And with a decision about the fate of the Affordable Care Act on the horizon, some in Indian Country are pleading that it remain in place, saying the program has improved health care options for Indigenous people, and that a repeal of the law would worsen the impact of the coronavirus pandemic in Indian Country or delay recovery.
At Wednesday’s event, panelists discussed COVID-19’s impact in tribal communities and longstanding health inequities in Indian Country. Those disparities have only exacerbated the pandemic’s effect on tribal communities, the panelists said.
In addition to high rates of preexisting conditions, many Indigenous people already faced social conditions like crowded housing and lack of access to healthy food or water — conditions that make it more likely for an Indigenous person to suffer serious consequences, including death, from the sickness caused by the coronavirus, said Damion Killsback, senior advisor for tribal affairs at the U.S. Department of Health and Human Services.
“All these social determinants of health can really magnify the impact of COVID,” he said. Killsback is a member of the Northern Cheyenne Nation.
Due to the political standing of tribes in the U.S., Indigenous people are the only group in the U.S. with a codified right to health care, according to a 2017 report by a group of researchers from the University of North Dakota, the National Indian Health Board and the Native American Rights Fund.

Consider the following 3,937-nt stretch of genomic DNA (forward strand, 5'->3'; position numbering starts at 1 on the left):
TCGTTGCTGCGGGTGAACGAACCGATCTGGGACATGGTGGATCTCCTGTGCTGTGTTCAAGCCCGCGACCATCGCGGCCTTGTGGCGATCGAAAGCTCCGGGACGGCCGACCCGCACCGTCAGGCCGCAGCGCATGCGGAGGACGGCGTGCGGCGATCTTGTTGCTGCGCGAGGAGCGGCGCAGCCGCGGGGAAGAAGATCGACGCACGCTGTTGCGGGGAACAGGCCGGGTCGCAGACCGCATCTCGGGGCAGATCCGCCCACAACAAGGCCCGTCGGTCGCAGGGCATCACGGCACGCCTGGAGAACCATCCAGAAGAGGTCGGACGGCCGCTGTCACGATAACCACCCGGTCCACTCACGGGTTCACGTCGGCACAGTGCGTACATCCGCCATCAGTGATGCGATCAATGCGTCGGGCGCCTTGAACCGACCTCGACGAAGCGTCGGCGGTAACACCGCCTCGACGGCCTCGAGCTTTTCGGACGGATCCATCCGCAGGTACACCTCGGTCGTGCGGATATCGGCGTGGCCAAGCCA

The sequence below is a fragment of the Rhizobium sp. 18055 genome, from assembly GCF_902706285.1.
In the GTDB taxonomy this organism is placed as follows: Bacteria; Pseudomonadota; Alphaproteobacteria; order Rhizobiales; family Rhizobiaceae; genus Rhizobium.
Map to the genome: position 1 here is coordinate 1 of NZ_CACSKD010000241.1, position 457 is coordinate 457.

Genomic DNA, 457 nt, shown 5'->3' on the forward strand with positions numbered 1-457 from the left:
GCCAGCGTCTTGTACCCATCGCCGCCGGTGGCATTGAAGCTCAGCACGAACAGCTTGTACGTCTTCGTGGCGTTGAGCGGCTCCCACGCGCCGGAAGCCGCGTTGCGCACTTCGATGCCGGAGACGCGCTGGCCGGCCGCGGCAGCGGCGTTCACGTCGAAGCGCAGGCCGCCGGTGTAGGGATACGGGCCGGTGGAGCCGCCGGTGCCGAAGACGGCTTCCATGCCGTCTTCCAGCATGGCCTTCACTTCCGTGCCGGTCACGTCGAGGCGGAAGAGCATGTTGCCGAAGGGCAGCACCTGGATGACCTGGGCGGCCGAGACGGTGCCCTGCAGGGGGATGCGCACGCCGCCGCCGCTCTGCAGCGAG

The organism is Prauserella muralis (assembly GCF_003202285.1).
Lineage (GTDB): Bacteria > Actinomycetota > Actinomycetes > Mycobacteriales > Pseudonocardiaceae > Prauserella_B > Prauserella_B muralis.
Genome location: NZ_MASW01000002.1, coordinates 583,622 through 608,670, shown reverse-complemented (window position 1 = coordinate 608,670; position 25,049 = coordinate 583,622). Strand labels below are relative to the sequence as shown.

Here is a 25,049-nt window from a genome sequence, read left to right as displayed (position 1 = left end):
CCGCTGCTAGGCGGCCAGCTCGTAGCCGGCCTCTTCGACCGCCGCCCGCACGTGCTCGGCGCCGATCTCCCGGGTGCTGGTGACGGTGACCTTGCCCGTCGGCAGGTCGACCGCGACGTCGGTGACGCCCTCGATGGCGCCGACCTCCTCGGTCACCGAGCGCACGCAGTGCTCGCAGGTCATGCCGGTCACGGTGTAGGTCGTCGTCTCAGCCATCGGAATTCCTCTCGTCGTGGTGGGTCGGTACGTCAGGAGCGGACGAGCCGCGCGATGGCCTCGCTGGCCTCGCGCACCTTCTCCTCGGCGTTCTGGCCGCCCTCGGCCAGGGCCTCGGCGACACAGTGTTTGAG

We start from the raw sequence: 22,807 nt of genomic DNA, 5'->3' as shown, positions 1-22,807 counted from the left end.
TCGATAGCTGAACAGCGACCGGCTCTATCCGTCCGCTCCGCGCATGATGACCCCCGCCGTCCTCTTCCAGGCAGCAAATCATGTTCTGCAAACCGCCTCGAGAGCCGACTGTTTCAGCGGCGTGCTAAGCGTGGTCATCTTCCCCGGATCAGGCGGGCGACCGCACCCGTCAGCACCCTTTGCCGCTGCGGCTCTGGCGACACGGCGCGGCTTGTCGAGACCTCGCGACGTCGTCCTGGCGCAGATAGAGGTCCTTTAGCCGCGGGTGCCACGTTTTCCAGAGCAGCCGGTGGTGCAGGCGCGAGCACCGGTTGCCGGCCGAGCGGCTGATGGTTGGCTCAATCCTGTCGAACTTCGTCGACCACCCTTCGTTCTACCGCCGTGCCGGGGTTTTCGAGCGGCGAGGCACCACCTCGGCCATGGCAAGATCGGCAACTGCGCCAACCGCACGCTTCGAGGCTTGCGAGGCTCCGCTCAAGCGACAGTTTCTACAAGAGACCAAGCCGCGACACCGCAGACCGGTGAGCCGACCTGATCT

But the Indian Health Service, which provides services to insured and uninsured tribal citizens, has been underfunded for decades, the report said. It has also faced criticism for poor care and facilities, among other inadequacies, in recent years.
The ACA permanently reauthorized legislation governing the Indian health system, according to the 2017 report. It also improved access to health care and the level of care available to patients.
The law has led to IHS and tribally owned health care facilities collecting more from insurance companies for their services, allowing them to offer more services, hire more staff and upgrade equipment and facilities, the Government Accountability Office said last year. The law also created better access to specialized care at non-IHS and tribal facilities.
“Now we see more than ever how important it is for people to have access to treatment of any kind, and how important it is to push prevention and to make sure that we can get rid of these health disparities among our vulnerable populations,” said Rep. Barbara Bessette, D-Great Falls, a member of the Chippewa Cree Tribe of the Rocky Boy’s Reservation.
In 2012, 40% of Montana resident American Indians and Indigenous Alaskans were uninsured — the highest percentage in the country, according to the 2017 report. Medicaid expansion in states including Montana has also led to many Indigenous people becoming insured.
With ACA and Medicaid expansion, tribal citizens have also been able to access improved preventative care and education to help alleviate conditions like diabetes and heart disease, said Peregoy, who is a member of the Crow Nation.
“If ACA is repealed, we are going to go back 30 years in terms of health, because right now Indian Health Service is able to provide us the preventative care, which we need to roll back the disparities,” she said.